The Bay Area is steadily, quietly becoming a nexus for premium Chinese and Taiwanese tea in America. The owners of Teance, Far Leaves, Imperial Tea Court, and Aroma Tea Shop all travel to Asia to tour plantations and buy directly from farmers and master tea roasters.
One of the newest tea companies, Naivetea, is still without a retail shop. The online vendor came to the public's attention this summer when it launched Kettle Whistle, a series of tea and pastry tastings held with William Werner of Tell Tale Preserve Co. (R.I.P.).
Owners Lawrence Lai and Ann Lee were both born in Taiwan, and Naivetea specializes in Taiwanese oolongs -- the fruity, aromatic blue-green teas with the hauntingly sweet finish that fall somewhere between green and black teas. They can be as delicately floral as Naivetea's wen shan bao zhong, or as kale-deep and toasty as its dong ding. Yesterday, SFoodie talked to Lai about Taiwanese oolongs and the future of Kettle Whistle.
SFoodie: From your website, it sounds like the two of you have relatives in the tea business. Is that how you began importing Taiwanese teas?
Lai: Ann's great-grandfather was in the business, but only some cousins still grow tea. Actually, my family grew up drinking tea, and I have good friends in Taiwan who are tea farmers in Nantou county, the most famous tea-producing region in the north of Taiwan. It didn't occur to us for many years, however, that we should try to promote their wonderful teas in America.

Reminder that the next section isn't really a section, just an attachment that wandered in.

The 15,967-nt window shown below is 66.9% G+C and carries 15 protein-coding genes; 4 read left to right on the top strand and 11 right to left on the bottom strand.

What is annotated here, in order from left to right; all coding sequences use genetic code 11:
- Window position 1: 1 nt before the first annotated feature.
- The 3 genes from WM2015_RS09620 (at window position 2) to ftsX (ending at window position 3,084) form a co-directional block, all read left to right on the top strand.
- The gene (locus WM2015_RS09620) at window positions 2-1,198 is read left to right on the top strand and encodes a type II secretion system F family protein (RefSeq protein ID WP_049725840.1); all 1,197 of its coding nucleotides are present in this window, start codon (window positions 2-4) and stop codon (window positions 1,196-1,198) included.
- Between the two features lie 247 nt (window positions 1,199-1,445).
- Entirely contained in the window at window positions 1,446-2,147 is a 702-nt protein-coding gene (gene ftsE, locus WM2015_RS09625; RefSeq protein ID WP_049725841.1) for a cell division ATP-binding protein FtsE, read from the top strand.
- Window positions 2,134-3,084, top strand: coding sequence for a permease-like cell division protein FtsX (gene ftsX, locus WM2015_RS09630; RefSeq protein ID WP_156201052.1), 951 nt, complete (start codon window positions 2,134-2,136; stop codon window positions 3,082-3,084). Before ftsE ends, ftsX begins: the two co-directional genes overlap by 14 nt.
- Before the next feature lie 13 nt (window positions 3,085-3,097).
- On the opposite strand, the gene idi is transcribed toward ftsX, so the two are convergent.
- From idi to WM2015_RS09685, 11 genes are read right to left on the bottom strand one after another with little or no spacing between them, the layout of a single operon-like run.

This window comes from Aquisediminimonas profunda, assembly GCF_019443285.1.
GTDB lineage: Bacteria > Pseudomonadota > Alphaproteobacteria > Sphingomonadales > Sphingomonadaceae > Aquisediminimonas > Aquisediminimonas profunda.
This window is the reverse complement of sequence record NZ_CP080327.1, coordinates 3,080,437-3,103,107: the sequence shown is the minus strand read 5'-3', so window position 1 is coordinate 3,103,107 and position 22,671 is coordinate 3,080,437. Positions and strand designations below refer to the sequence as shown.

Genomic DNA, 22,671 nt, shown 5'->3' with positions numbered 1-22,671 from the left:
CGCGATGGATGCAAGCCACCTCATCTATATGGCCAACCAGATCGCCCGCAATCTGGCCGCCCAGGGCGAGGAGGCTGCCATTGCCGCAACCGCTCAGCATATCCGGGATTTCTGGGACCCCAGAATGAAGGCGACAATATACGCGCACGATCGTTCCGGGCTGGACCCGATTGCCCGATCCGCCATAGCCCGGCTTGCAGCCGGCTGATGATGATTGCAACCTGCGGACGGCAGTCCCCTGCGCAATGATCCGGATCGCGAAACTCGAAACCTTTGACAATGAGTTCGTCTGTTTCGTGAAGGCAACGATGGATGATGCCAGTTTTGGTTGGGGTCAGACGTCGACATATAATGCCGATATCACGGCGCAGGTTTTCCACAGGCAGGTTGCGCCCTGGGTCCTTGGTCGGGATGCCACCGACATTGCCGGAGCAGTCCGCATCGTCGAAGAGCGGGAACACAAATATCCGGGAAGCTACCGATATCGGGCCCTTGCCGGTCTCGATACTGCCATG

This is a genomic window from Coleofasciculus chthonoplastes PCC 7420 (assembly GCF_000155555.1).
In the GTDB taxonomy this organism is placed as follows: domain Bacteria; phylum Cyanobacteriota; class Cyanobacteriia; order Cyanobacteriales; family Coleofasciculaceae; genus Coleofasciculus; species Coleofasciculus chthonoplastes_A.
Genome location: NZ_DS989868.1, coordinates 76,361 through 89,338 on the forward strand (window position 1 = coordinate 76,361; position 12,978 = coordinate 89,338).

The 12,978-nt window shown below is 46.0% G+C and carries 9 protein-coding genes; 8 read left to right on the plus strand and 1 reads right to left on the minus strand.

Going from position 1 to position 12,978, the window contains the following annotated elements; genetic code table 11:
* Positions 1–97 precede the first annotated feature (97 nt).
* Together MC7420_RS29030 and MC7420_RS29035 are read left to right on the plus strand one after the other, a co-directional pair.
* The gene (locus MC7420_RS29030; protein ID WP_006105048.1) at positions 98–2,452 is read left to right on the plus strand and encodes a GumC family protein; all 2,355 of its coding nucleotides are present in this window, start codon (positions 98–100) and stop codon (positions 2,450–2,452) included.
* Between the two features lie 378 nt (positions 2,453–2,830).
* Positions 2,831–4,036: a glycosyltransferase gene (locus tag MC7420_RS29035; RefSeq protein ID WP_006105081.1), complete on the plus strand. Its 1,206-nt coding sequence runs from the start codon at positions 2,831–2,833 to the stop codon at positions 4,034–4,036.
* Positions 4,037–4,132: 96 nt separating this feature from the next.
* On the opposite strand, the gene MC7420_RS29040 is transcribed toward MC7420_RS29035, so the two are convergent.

Does the name of each of the teas -- Lishan, Dong Ding -- refer to the region, much like wine appellations?
It's very much like wine. There are numerous artisan farmers on the same mountain range. While the taste of teas grown on the same mountain range should be similar, the difference is in the post-processing techniques of the tea masters [who ferment and roast the teas after picking].
I've read that the high-mountain oolongs that you specialize in are relatively new to Taiwan. Is that correct?
That is correct. Before, oolongs were produced in a more traditional style, with higher oxidization; the tea leaves were a bit more dark. Taiwan was under colonial rule by the Japanese for quite some time before World War II, and the Japanese had the palate for green tea. As the economy was taking off [after the war] and as people were searching for more tea varieties, they started planting higher up on the mountains.
By making oolong greener, they strike the perfect balance between green tea and oolong tea -- true green tea tastes very fresh, but grassy and vegetal, while green oolongs are also fresh but have that rounder, more floral aroma. The higher the elevation, the more structure the tea has -- it's not quite as light on the palate as teas grown in the lower lands.
Now that Tell Tale has folded, what's the future of Kettle Whistle?
Kettle Whistle is on hold. But as soon as William has a commercial kitchen, we will resume holding the events. We're interested in having a permanent location where we could do it weekly, not just to have it as a monthly event.
Buy Naiveteas here.